It should be possible to re-deploy without a code-generation / compilation step

Having to re-compile and deploy the GraphQL Engine every time you want to change the schema would be a huge pain. As we've described earlier, the output of the planning phase, the "execution plans" can be cached in memory and even serialized/deserialized. This means, we can change the configuration without a compilation step and horizontally scale the Engine up and down.

It should support schema stitching

If we recall how the GraphQL Engine works, we've described earlier that you have to define a GraphQL Schema and then attach DataSources to tuples of types and fields. This is the only requirement to enable schema stitching, meaning that it works out of the box.

It should support Apollo Federation

The GraphQL DataSource (It's all Open Source) is implemented in such a way that it understands the Apollo Federation Specification. All you have to do is pass the correct configuration parameters to the DataSource and the rest works automatically.

Here's an example how to configure it:

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const federatedApi = introspect.federation({
apiNamespace: "federated",
upstreams: [
{
url: "http://localhost:4001/graphql"
},
{
url: "http://localhost:4002/graphql"
},
]
});

The GraphQL+Federation DataSource shows the power of the thunk-based approach. It started off as a simple GraphQL DataSource, which got then extended to support the Apollo Federation Specification. As the planning and execution phase is split into two, it's also very easy to test.

It should support Subscriptions

Subscriptions are one of those features that a lot of developers shy away when implementing a GraphQL Gateway. Especially when it comes to Federation, I was asked by someone from Apollo how we manage all the connections between client and Gateway (downstream) and between Gateway and Subgraphs (upstream).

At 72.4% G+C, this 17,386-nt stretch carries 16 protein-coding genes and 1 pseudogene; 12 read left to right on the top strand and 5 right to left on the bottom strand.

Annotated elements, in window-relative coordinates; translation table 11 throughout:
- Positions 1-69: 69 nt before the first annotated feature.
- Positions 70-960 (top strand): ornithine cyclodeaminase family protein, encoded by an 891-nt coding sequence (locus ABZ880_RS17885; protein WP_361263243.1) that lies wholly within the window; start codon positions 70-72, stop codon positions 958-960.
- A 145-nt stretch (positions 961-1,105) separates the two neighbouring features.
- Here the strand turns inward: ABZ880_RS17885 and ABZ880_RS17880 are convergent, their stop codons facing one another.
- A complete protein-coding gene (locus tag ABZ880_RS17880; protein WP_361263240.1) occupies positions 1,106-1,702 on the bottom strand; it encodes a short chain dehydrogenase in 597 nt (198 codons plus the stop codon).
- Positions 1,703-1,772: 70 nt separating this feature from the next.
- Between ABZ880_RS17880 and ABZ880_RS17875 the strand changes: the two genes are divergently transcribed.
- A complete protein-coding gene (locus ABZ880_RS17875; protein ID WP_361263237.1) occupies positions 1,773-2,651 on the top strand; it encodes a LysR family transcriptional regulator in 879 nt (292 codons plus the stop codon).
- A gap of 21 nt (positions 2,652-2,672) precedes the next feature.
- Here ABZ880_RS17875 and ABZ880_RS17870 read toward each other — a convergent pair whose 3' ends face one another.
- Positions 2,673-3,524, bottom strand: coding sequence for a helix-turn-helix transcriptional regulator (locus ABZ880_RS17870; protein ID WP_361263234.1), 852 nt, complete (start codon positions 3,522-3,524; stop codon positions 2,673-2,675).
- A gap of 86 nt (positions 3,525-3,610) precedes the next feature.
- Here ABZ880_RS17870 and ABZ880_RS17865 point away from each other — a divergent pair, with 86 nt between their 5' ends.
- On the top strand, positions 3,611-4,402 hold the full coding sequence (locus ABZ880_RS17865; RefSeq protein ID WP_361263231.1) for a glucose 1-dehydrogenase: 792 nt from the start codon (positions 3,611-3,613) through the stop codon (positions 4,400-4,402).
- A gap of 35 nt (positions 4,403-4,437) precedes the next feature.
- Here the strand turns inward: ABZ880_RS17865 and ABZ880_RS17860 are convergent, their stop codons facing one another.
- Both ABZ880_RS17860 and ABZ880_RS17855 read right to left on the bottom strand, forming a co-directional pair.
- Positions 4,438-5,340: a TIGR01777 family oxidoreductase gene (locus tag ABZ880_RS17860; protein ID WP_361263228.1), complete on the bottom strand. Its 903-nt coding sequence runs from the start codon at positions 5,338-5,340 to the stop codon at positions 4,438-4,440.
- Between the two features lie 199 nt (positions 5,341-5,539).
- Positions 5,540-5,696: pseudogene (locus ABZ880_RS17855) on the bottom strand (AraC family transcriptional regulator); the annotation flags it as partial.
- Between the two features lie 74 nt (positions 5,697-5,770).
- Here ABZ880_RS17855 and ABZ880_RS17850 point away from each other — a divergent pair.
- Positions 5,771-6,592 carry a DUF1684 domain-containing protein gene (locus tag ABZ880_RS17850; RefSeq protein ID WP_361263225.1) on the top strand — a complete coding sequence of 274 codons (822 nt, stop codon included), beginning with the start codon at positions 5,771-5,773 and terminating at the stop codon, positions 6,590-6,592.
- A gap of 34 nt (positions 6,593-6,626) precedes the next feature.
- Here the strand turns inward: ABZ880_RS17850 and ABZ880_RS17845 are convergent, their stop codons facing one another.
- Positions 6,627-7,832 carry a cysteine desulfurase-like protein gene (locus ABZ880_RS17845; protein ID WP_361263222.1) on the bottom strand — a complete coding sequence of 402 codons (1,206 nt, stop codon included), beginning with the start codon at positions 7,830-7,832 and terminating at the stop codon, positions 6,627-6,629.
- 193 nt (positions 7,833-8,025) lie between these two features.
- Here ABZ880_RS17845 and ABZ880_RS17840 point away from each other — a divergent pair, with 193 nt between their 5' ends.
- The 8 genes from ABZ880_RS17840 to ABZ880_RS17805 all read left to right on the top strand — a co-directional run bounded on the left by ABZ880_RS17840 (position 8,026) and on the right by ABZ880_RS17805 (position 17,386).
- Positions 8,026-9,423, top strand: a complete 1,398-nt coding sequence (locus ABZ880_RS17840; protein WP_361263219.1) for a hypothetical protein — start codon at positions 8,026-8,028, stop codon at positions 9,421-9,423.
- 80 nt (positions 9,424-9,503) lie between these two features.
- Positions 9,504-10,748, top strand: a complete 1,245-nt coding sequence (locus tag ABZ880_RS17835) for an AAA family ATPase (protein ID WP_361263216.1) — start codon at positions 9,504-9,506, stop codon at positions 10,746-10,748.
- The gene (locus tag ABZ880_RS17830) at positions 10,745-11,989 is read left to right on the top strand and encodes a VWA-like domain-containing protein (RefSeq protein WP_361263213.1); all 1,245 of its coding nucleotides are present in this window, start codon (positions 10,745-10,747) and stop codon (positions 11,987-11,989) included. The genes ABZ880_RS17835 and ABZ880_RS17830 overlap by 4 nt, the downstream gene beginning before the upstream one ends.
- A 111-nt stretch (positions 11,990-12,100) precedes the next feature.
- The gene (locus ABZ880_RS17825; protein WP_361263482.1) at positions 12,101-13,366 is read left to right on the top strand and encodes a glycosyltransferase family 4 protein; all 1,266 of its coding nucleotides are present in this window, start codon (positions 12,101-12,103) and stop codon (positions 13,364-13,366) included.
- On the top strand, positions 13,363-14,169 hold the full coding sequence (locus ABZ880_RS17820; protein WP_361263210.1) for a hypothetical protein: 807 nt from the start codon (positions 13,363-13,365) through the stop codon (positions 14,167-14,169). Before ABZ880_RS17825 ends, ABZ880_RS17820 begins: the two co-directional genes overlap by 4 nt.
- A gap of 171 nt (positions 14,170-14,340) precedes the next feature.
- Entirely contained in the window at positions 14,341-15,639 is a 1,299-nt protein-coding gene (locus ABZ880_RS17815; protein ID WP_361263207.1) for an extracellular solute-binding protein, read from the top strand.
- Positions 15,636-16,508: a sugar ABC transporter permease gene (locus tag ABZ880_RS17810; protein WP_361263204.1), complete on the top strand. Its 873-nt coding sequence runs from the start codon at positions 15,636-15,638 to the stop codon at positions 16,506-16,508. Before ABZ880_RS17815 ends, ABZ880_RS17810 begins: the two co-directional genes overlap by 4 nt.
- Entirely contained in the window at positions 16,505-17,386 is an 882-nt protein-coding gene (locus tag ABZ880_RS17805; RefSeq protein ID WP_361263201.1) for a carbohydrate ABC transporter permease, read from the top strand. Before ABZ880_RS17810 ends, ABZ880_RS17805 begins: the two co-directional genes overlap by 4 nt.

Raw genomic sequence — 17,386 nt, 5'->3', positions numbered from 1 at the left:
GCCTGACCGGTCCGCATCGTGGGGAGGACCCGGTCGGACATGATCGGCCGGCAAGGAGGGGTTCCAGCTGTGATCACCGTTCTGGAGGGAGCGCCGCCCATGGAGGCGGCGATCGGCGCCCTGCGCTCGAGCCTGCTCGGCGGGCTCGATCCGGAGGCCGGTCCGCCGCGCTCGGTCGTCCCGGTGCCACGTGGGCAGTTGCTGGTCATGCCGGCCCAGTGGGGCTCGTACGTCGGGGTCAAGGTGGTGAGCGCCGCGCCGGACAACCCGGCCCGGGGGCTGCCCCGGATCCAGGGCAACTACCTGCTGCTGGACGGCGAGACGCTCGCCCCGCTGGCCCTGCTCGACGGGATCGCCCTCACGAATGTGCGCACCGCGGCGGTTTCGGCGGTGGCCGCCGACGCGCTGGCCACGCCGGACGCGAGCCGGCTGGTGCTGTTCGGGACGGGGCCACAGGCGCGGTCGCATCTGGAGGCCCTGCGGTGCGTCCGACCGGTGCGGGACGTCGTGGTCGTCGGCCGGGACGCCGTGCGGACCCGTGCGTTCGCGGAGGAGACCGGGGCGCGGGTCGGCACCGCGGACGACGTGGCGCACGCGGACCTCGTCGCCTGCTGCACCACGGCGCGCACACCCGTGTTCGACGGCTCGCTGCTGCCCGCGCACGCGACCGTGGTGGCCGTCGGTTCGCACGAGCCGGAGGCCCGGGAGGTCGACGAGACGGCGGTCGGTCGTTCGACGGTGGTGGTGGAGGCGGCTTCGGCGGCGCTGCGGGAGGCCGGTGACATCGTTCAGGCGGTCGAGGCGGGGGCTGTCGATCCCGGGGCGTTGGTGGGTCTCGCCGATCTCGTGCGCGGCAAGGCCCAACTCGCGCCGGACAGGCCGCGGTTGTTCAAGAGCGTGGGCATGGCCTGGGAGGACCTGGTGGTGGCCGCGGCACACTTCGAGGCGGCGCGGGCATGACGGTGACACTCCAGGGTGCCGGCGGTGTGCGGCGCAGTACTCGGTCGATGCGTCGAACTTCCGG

The answer is simple: Divide and Conquer. The Thunk-based approach allows us to split hard problems like Subscriptions into small pieces.

When a client connects to the Gateway and wants to start the first Subscription, you go through the planning steps and figure out what GraphQL Operation you have to send to the origin. If there's no active WebSocket connection yet to the origin, you initiate one using the Protocol that all GraphQL Servers agreed on. When you get a message back, you forward it to the client. If a second client connects and wants to start a second Subscription, you can reuse the same WebSocket connection to the origin.

Once all clients disconnected from the origin, you can close the WebSocket connection to the origin.

In short, because we can put whatever logic we want into the planner implementation as well as the executor implementation, we can also support Subscriptions.

It should support REST APIs

The same principle applies to REST APIs, which means they are supported as well. The REST API DataSource was probably the easiest to implement. That's because you don't have to "traverse" child fields to identify if the REST API call needs to be modified. If you compare the REST DataSource vs the implementation of the GraphQL DataSource , you'll see that the former is a lot simpler.

Summary

In this article, we've covered the secrets behind building a GraphQL API Gateway: Thunk-based Resolvers. It should be clear that the classic approach to writing Resolvers makes most sense for writing GraphQL APIs, whereas the thunk-based approach is the right choice for building API Gateways, Proxies and Middleware in general.

We're soon going to fully open source both the Thunk-based GraphQL Engine and the SDK, so make sure to sign up to get notified about the release.

Outlook

I could imagine writing more about the "behind the scenes" of GraphQL Gateways, e.g. how we've implemented Federated Subscriptions or how the Engine can automatically batch requests without having to rely on DataLoader. Please drop a line on Twitter if you're interested in such topics.